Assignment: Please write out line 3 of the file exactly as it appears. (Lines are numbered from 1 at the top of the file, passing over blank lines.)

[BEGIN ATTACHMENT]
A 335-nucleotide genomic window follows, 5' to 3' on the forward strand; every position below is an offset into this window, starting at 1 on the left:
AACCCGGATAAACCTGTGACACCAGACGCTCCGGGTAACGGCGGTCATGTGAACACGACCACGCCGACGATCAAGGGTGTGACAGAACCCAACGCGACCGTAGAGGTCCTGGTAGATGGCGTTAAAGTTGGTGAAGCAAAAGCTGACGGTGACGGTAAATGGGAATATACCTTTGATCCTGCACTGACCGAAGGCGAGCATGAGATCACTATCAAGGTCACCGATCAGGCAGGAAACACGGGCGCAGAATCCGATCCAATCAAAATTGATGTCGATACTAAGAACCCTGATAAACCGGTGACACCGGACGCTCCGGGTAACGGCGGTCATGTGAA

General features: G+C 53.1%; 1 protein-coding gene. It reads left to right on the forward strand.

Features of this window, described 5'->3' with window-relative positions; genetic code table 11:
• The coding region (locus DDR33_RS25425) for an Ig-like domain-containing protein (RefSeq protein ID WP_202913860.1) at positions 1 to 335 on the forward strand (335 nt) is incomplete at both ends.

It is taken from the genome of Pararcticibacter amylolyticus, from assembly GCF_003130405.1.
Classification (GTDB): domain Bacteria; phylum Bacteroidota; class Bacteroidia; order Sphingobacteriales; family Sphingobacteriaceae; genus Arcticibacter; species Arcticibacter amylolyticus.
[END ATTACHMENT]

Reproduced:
General features: G+C 53.1%; 1 protein-coding gene. It reads left to right on the forward strand.